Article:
CAIRO — Egyptian President Mohamed Morsi focused his search for the country’s next premier on a list of technocrats with the experience needed to revive the limping economy.
Egypt’s first elected civilian leader said he won’t rush the formation of a new cabinet “in order to avoid disrupting the country or the flow of work,” the state-run Ahram Online website reported Tuesday. He was originally due to appoint a prime minister last week, the state-run Al Gomhuria said June 12.
Morsi inherits a $240 billion economy battered by strikes, unrest and the flight of foreign investment following the uprising that ousted Hosni Mubarak last year.
In his first foreign trip as president, Morsi travelled to Saudi Arabia last week to discuss $4 billion pledged to Egypt by the world’s biggest oil producer. The International Monetary Fund has said it is waiting for political consensus on an economic program before it proceeds with talks for a $3.2 billion loan.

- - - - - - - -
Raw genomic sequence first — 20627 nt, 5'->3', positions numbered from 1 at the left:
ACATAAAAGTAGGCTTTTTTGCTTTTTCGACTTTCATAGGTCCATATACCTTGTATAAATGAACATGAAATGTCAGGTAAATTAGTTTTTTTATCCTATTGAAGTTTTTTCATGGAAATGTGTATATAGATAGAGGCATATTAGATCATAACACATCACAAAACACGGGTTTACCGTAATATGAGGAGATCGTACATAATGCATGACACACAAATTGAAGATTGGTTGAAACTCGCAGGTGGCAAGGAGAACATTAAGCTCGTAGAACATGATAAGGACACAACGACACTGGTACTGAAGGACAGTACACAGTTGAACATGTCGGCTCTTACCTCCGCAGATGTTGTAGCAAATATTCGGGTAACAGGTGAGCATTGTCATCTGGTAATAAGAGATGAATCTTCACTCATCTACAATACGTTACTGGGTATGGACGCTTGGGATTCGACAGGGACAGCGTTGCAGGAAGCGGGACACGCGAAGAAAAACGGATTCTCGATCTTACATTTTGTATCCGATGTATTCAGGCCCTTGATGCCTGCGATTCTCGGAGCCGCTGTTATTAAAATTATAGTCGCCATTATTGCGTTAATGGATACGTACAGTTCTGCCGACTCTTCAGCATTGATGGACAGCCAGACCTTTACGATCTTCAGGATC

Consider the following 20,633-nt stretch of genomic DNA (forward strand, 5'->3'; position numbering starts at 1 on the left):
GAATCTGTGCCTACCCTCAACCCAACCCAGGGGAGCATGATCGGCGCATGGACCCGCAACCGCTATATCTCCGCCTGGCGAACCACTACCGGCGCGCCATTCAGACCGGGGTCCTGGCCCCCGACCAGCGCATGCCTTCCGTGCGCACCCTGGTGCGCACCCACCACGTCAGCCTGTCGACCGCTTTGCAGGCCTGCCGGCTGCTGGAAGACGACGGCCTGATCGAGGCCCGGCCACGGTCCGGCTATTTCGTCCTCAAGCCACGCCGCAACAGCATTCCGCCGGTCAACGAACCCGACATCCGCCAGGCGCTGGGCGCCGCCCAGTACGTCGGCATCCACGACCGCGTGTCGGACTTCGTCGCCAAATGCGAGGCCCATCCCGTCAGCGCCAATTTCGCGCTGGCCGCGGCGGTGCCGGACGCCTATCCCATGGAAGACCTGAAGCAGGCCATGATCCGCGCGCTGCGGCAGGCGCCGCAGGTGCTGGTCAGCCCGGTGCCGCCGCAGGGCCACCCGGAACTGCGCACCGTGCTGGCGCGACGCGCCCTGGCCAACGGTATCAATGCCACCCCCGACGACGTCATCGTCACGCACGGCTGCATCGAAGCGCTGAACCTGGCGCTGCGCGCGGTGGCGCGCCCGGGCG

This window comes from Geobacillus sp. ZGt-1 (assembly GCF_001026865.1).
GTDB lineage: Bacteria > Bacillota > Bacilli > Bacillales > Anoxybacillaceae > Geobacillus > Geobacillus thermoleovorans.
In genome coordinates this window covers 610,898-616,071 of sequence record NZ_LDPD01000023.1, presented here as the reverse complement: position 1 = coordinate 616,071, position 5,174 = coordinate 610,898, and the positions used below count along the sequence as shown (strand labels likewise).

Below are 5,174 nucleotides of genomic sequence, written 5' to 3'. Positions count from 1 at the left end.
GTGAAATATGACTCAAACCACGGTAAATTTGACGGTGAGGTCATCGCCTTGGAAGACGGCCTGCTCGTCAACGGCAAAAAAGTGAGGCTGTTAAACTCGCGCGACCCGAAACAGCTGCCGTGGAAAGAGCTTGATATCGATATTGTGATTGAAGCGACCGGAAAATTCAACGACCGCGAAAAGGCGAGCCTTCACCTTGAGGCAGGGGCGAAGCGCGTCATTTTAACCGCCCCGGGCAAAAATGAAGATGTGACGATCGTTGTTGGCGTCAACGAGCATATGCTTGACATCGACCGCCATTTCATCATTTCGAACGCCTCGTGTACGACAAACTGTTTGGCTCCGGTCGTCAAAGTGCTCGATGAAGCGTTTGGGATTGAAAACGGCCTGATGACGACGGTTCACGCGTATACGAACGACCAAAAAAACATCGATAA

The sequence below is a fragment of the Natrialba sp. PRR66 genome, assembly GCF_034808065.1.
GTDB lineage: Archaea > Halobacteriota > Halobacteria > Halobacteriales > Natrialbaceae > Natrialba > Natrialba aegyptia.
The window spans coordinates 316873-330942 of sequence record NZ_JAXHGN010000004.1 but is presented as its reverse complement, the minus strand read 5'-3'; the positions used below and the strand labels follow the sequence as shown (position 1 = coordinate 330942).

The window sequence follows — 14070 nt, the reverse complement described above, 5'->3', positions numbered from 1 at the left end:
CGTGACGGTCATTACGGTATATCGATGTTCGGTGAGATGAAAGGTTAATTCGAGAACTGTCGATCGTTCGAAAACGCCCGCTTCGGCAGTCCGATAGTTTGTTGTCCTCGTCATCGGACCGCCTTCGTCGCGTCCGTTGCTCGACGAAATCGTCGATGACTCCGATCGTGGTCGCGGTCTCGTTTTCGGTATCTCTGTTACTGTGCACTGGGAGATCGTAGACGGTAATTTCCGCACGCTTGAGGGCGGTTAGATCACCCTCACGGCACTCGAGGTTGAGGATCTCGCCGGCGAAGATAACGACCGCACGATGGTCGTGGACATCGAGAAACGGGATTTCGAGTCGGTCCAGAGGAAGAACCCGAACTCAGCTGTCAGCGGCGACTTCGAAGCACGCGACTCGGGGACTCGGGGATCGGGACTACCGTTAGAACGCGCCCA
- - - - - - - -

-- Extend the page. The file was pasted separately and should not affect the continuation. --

“It has now been 18 months since we had an administration capable of making policy,” said Simon Williams, an economist with HSBC Bank Middle East. “The economic challenges are huge and external support is essential and a period of reform is imperative. And there will be no access to external funding and all kinds of policy measures that local and foreign investors need to see until we see a government in place.”
While Egyptian stocks have recouped losses since Morsi’s election win, the benchmark index is still more than 30 percent below its end-2010 level. Yields on benchmark 10-year dollar bonds are about a percentage point higher at 6.25 percent.
Morsi, the Muslim Brotherhood’s candidate for president, promised to choose a premier from outside the Islamist group. Candidates tipped for the job by local newspapers include Mohamed El-Erian, chief executive officer of Pacific Investment Management, former central bank Governor Mahmoud Abul-Eyoun, the bank’s current governor, Farouk al-Okdah, and Hazem Beblawi, a former deputy prime minister and finance minister.
El-Erian said Tuesday that he hadn’t been approached and wouldn’t take the job. He said the premier should be chosen from among people “who have been living in Egypt and who have participated in person in Egypt’s revolutionary process.”